While there are thousands of sexual harassment reports to either the California Department of Fair Employment and Housing (DFEH) or the federal Equal Employment Opportunity Commission (EEOC) each year, many incidents of sexual harassment go unreported. There are different reasons why someone might choose not to report sexual harassment, and a common reason is a fear of losing their jobs.
While it is natural to worry about possibly getting fired for complaining of sexual harassment, it is important to know that the law is on your side. The law specifically prohibits employers from terminating employees who complain of harassment. In fact, the law prohibits any type of retaliation against an employee in this situation.
If you were the victim of harassment and reported the conduct to your employer, you are protected from retaliation. This is true whether you filed a formal complaint with your human resources department or simply mentioned your concerns to a manager informally.
Victims are not the only ones covered under anti-retaliation laws, however. Employees who report that someone else is being harassed are protected, as is anyone who cooperates with or participates in a sexual harassment investigation or claim against an employer.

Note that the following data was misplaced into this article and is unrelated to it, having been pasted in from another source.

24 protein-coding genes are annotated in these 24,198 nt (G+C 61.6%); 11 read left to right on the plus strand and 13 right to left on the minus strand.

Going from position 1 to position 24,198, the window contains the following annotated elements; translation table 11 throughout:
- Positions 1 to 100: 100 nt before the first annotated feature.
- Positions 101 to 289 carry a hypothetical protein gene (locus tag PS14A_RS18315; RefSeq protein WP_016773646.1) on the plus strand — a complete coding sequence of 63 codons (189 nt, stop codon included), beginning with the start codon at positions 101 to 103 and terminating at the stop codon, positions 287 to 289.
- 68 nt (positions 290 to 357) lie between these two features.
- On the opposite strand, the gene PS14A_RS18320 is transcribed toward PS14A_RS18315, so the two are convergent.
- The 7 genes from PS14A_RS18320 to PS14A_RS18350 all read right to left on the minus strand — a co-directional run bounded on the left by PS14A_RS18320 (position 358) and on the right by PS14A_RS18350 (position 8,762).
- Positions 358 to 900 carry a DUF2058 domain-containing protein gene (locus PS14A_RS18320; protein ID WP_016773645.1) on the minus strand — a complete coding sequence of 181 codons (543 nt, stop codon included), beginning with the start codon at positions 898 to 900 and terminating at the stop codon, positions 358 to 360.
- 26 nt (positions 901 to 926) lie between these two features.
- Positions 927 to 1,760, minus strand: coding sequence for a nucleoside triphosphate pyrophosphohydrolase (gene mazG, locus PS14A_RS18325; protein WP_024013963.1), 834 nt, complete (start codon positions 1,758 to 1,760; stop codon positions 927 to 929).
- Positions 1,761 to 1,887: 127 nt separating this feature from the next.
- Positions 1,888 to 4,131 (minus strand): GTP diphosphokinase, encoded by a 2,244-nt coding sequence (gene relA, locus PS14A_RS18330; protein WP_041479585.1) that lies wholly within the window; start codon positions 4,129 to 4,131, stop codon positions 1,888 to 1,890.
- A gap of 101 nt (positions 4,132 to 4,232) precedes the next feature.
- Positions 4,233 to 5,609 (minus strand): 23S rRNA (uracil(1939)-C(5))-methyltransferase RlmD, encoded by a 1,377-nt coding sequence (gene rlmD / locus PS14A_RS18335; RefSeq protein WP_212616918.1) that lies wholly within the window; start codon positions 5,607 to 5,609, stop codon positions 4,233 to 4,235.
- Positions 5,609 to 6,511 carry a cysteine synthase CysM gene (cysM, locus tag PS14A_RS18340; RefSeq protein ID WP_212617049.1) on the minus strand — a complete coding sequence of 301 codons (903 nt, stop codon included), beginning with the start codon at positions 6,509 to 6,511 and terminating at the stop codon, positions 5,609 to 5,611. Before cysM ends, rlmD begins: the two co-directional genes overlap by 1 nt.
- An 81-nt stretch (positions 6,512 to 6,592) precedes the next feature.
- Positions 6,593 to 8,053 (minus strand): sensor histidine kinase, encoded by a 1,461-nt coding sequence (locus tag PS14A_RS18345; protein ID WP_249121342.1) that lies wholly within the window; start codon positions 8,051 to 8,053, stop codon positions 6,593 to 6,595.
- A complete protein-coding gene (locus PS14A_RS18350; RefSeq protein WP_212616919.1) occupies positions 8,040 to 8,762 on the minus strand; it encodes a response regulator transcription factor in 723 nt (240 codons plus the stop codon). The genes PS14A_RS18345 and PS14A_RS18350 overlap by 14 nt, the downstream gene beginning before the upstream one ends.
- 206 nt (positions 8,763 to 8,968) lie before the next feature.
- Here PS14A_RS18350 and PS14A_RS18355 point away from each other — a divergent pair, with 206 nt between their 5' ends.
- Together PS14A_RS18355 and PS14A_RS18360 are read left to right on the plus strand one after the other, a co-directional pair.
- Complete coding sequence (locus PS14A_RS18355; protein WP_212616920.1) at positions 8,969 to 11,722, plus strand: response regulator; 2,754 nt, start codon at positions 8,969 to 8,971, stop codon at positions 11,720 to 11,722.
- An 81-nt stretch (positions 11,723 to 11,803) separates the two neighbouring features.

Just because a law prohibits retaliation does not mean that your employer will comply with the law. In fact, many people are fired after reporting sexual harassment. If this happens, your first call should be to an employment law firm that handles sexual harassment cases.
The law gives you the right to file not only a sexual harassment claim against your employer but also a separate retaliation claim. Your lawyer will know how to file these claims and seek the legal relief you deserve. This might include compensation for lost wages, emotional distress, or even reinstatement to your job – if that is something you want.
Many people do not realize that they can suffer retaliation even if they do not lose their jobs. Retaliation involves much more than just termination, as any adverse action against you can constitute unlawful retaliation following a complaint of sexual harassment.
Some employers might subtly reduce someone’s hours or give them less desirable shifts. You might get denied a promotion or pay raise that you believe you deserved, or your performance reviews might be unjustifiably negative. If you complain of sexual harassment and your employer engages in any of this conduct, you have legal rights. Discuss a possible retaliation claim with an attorney right away.
Many employees fear losing their jobs, or they simply do not want to cause “drama” or make waves at their jobs by complaining of sexual harassment. Always remember that you have the right to work free from harassment, and you are protected if you stand up for yourself. If you are hesitant to report harassment to your employer, speak with a lawyer about the best course of action today.